Saturday, May 29, 2010


I feel like this whole teen thing has kind of snuck up on me, and I don't feel ready for it at all. One day Kevin was this sweet little boy who watched Blue's Clues, and suddenly I blinked and here he is a teenager, wanting to do teenage things.

Today he was at a friend's house down the street. He called me and asked me if it was okay for his friend's 18-year-old brother and his 20-year-old friend to take Kevin and his friend (the 18 y/o's little brother, age 12) to Carl's Jr. to pick up food. As in, in a car. Caught me completely off guard, although it's funny, I've had flashes lately of Kevin being in high school in a couple years (actually, in ONE year and THREE months, to be exact) and getting into friends' cars, and how am I going to feel about it and what ground rules am I going to lay down. Anyway, I told him I needed a few minutes to think about it and that I would call him back. I consulted with Michael, who thought it would probably be okay this one time, but admitted that it would be breaking the ice, so to speak, for future, similar requests. I agonized about it for about five minutes. Of course I want Kevin to be happy, and I don't want to be the sort of mom who doesn't let her kid do anything, because that just sets the stage for sneaking around and rebellion (I speak from experience). On the other hand, teenage drivers - particularly teenage boy drivers - freak me the fuck out. I don't think people under 20 should be driving. And I'm not kidding. They just don't have the good judgment that is required to handle such a massive responsibility as driving around a deadly weapon. I quickly envisioned the worst: Kevin splattered all over the road, and me suicidal with grief, wishing I could turn back the clock and say "No, you may not ride in a car with so-and-so's brother, I'm just not comfortable with it." Then I quickly pulled myself back to reality, called Kevin back, and told him just that: "No, I'm sorry, you may not ride in a car with so-and-so's brother, I'm just not comfortable with it." He copped a little bit of 'tude over it, but not too bad.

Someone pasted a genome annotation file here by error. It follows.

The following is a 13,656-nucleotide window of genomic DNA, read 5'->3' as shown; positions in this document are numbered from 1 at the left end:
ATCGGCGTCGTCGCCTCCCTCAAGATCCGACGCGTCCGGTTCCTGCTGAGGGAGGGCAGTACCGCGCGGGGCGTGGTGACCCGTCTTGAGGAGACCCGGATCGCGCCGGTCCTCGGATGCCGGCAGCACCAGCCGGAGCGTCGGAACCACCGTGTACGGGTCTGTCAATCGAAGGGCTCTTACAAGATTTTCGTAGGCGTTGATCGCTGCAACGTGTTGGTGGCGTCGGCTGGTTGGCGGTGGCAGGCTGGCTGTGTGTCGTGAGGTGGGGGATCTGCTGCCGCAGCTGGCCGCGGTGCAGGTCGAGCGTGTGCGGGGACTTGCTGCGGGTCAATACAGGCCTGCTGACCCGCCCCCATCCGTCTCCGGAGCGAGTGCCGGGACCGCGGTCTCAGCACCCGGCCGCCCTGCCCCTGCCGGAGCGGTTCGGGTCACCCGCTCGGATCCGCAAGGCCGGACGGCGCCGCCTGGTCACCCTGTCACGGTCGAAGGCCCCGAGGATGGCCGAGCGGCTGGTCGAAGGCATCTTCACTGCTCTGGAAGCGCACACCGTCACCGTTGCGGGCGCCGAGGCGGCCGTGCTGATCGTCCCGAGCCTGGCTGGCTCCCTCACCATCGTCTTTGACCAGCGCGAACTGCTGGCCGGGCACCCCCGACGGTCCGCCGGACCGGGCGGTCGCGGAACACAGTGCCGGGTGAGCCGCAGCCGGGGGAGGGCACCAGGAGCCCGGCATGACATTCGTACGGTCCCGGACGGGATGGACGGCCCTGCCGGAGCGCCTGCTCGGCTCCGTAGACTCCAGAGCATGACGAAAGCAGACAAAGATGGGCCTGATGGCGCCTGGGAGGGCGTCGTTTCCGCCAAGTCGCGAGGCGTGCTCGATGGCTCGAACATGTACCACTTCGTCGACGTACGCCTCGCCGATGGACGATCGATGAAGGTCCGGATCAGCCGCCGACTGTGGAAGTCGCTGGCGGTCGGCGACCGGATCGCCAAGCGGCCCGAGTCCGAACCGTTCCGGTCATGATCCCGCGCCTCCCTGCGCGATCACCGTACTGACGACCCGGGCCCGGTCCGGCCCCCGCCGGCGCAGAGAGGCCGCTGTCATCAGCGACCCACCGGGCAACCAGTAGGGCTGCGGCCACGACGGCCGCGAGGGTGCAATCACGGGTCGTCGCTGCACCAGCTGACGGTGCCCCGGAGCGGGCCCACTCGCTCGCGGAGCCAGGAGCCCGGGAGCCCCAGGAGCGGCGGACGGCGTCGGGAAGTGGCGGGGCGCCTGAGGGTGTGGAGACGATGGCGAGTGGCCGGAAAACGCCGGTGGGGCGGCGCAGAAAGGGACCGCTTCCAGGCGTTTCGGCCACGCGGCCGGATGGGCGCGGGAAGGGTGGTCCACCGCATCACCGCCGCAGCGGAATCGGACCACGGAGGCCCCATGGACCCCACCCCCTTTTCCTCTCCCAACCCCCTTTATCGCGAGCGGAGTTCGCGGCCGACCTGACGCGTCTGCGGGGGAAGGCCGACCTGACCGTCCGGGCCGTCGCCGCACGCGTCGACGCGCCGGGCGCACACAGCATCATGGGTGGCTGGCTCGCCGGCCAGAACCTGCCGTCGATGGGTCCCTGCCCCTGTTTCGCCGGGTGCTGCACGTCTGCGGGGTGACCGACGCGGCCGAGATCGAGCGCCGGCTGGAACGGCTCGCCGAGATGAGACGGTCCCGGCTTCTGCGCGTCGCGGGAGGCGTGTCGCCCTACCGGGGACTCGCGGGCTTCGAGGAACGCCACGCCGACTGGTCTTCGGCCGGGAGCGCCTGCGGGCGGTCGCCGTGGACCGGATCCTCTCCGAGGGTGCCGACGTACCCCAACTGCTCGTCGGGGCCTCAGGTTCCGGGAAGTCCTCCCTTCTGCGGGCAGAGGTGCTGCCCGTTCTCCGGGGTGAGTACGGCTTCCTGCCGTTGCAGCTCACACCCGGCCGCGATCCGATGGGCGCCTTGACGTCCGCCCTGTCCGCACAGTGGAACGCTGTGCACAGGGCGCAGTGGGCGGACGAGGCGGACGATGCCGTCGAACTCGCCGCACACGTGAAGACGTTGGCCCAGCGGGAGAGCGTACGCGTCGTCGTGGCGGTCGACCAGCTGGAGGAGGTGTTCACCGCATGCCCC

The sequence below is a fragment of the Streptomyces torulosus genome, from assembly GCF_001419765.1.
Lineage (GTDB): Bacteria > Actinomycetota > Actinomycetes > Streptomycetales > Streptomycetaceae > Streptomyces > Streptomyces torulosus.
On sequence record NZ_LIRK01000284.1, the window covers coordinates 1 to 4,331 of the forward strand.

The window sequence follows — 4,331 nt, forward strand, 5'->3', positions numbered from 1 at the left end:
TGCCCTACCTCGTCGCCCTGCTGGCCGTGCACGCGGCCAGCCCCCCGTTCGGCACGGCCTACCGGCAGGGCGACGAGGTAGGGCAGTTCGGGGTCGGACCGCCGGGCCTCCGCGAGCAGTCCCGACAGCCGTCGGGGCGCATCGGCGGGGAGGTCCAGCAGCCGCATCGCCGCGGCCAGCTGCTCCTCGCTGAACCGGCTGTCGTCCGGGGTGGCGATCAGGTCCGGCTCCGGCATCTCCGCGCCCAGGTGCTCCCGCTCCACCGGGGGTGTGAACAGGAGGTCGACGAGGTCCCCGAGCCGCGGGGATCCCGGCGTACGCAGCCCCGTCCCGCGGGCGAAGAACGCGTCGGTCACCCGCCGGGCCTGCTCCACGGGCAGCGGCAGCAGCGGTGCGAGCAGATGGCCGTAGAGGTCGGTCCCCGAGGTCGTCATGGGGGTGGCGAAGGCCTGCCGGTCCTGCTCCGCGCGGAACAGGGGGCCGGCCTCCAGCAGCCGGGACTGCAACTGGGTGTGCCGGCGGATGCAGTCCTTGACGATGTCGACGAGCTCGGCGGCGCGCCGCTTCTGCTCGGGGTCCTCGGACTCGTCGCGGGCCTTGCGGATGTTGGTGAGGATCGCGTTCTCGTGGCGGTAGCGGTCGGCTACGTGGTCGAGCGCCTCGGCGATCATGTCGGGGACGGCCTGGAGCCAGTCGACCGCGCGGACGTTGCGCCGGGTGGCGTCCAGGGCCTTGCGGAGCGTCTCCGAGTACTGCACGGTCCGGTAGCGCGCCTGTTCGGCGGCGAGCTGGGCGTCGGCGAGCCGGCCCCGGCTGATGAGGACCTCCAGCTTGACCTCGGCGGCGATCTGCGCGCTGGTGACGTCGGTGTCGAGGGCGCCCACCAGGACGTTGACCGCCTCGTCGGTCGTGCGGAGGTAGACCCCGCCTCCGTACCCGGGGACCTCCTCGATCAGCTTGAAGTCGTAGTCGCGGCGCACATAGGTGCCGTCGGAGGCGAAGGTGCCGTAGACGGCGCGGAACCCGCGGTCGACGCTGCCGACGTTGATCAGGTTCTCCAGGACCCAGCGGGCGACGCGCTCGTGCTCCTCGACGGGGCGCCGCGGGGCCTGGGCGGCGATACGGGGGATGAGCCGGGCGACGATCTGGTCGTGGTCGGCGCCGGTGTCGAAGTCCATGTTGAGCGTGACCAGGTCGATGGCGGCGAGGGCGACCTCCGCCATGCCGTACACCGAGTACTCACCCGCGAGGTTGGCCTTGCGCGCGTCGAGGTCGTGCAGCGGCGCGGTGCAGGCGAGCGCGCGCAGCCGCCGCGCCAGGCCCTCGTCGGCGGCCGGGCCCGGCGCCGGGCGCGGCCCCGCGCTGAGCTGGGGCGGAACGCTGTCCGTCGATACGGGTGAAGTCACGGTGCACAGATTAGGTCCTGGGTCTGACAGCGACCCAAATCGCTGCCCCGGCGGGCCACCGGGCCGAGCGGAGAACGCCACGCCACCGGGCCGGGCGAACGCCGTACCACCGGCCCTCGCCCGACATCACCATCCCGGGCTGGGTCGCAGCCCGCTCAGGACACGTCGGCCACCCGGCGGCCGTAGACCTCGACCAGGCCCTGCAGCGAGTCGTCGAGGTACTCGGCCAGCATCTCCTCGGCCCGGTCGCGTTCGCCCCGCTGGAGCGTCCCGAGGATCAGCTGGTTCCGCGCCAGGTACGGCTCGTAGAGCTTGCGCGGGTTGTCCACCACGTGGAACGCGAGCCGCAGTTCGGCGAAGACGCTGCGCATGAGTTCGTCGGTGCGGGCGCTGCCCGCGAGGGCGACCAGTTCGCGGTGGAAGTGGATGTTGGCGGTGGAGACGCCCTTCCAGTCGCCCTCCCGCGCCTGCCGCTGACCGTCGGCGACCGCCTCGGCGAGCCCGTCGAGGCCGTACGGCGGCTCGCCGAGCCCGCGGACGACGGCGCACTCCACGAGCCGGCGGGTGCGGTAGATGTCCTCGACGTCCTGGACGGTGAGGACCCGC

People talk about how horrible the teenage years are, how kids turn into aliens with chips on their shoulders when they hit the teen years. It's true that the attitudinal aspect is tough, but so far I am finding that the hardest part is just this whole process of letting go, of trying to figure out which lines to draw and where, of feeling inept as a parent because this is all completely uncharted territory, and of knowing that you've finally reached that point where, at least to some degree, you have to step back and just hope that all the lessons and values you've tried to instill in them will guide them to make good, smart choices.

Thursday, May 27, 2010

Teacher Appreciation Week

Wow, lots of comments on this one! I appreciate them all. I would have liked to hear from some teachers, especially teachers who are also parents.

Let me say first that I hold my kids' teachers in the highest regard. I have the utmost respect and appreciation for what they do. We've been very fortunate to have landed with some really great teachers over the years.

That said, here's my beef:

First of all, this Teacher Appreciation Week came right on the heels of Mother's Day. Now, I'm not going to enumerate all the trials and toils we mothers face in the process of gestating, birthing, and raising these kids, but suffice to say that it involves much blood, sweat, tears, money, sleepless nights, worry, loss of sense of self, sacrifice of bathroom privacy, loss of ability to eat meals without having to share with grubby little fingers, sacrifice of ability to carry on phone conversations, willingness to be pooped on, vomited on, peed on, bled on, have snot wiped upon, and have one's heart stomped upon by doing all of this only to hear, "I want DAAAAADDDDDDYYYYYYY!" And this goes on for years. Not just a measley nine months out of the year. And we mothers don't get paid for what we do, either. Okay, I know teachers are underpaid. But everyone knows they're underpaid. They go into it knowing they're going to be underpaid. I would venture a guess that nobody goes into teaching thinking they're going to become rich from it.

Okay, it's not a contest, but let's get a little perspective here, folks. A week? Really? Whose idea was that? I want a week. Mother's Week. I'm thinking of lobbying the Powers That Be for it, actually.